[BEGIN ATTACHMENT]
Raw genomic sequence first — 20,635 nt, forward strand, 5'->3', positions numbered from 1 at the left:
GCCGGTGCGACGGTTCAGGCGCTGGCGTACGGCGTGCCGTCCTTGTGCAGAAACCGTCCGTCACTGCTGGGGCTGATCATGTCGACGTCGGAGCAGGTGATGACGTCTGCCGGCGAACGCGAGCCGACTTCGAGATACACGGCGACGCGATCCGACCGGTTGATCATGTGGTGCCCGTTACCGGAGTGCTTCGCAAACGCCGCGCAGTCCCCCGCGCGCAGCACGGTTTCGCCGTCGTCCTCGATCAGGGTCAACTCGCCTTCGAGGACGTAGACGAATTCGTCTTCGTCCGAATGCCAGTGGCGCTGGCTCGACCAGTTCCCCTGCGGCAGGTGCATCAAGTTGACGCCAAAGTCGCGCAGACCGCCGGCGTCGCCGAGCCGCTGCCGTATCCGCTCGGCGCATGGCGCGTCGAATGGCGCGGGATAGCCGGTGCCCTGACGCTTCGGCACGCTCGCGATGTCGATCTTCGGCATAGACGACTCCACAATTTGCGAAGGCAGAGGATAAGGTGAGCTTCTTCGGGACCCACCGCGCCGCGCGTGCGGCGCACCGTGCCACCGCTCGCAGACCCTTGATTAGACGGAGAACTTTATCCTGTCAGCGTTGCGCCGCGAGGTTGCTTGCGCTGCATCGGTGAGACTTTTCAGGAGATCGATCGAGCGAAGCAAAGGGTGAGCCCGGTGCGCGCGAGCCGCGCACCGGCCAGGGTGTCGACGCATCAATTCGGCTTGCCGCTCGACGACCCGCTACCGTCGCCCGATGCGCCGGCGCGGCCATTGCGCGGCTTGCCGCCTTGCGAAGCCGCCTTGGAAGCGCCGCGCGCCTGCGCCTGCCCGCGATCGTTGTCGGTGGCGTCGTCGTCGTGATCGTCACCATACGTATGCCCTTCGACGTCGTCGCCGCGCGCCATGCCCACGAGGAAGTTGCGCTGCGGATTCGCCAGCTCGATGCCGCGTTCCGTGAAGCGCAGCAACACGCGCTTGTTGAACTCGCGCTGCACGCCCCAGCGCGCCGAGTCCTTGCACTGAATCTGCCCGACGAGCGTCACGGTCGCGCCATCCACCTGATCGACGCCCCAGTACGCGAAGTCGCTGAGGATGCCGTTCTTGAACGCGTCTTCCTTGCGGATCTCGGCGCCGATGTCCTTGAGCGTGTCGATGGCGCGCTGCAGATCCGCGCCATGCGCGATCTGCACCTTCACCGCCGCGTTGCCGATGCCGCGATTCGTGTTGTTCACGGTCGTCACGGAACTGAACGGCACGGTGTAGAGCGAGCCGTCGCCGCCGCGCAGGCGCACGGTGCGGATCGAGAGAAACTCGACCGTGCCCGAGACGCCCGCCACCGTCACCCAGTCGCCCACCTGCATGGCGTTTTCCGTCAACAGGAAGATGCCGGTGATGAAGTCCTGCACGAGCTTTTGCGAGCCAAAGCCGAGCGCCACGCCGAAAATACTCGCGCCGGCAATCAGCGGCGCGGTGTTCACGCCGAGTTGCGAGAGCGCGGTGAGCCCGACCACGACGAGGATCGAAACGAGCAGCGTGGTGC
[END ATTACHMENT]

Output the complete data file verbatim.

Raw genomic sequence first — 20,635 nt, forward strand, 5'->3', positions numbered from 1 at the left:
GCCGGTGCGACGGTTCAGGCGCTGGCGTACGGCGTGCCGTCCTTGTGCAGAAACCGTCCGTCACTGCTGGGGCTGATCATGTCGACGTCGGAGCAGGTGATGACGTCTGCCGGCGAACGCGAGCCGACTTCGAGATACACGGCGACGCGATCCGACCGGTTGATCATGTGGTGCCCGTTACCGGAGTGCTTCGCAAACGCCGCGCAGTCCCCCGCGCGCAGCACGGTTTCGCCGTCGTCCTCGATCAGGGTCAACTCGCCTTCGAGGACGTAGACGAATTCGTCTTCGTCCGAATGCCAGTGGCGCTGGCTCGACCAGTTCCCCTGCGGCAGGTGCATCAAGTTGACGCCAAAGTCGCGCAGACCGCCGGCGTCGCCGAGCCGCTGCCGTATCCGCTCGGCGCATGGCGCGTCGAATGGCGCGGGATAGCCGGTGCCCTGACGCTTCGGCACGCTCGCGATGTCGATCTTCGGCATAGACGACTCCACAATTTGCGAAGGCAGAGGATAAGGTGAGCTTCTTCGGGACCCACCGCGCCGCGCGTGCGGCGCACCGTGCCACCGCTCGCAGACCCTTGATTAGACGGAGAACTTTATCCTGTCAGCGTTGCGCCGCGAGGTTGCTTGCGCTGCATCGGTGAGACTTTTCAGGAGATCGATCGAGCGAAGCAAAGGGTGAGCCCGGTGCGCGCGAGCCGCGCACCGGCCAGGGTGTCGACGCATCAATTCGGCTTGCCGCTCGACGACCCGCTACCGTCGCCCGATGCGCCGGCGCGGCCATTGCGCGGCTTGCCGCCTTGCGAAGCCGCCTTGGAAGCGCCGCGCGCCTGCGCCTGCCCGCGATCGTTGTCGGTGGCGTCGTCGTCGTGATCGTCACCATACGTATGCCCTTCGACGTCGTCGCCGCGCGCCATGCCCACGAGGAAGTTGCGCTGCGGATTCGCCAGCTCGATGCCGCGTTCCGTGAAGCGCAGCAACACGCGCTTGTTGAACTCGCGCTGCACGCCCCAGCGCGCCGAGTCCTTGCACTGAATCTGCCCGACGAGCGTCACGGTCGCGCCATCCACCTGATCGACGCCCCAGTACGCGAAGTCGCTGAGGATGCCGTTCTTGAACGCGTCTTCCTTGCGGATCTCGGCGCCGATGTCCTTGAGCGTGTCGATGGCGCGCTGCAGATCCGCGCCATGCGCGATCTGCACCTTCACCGCCGCGTTGCCGATGCCGCGATTCGTGTTGTTCACGGTCGTCACGGAACTGAACGGCACGGTGTAGAGCGAGCCGTCGCCGCCGCGCAGGCGCACGGTGCGGATCGAGAGAAACTCGACCGTGCCCGAGACGCCCGCCACCGTCACCCAGTCGCCCACCTGCATGGCGTTTTCCGTCAACAGGAAGATGCCGGTGATGAAGTCCTGCACGAGCTTTTGCGAGCCAAAGCCGAGCGCCACGCCGAAAATACTCGCGCCGGCAATCAGCGGCGCGGTGTTCACGCCGAGTTGCGAGAGCGCGGTGAGCCCGACCACGACGAGGATCGAAACGAGCAGCGTGGTGC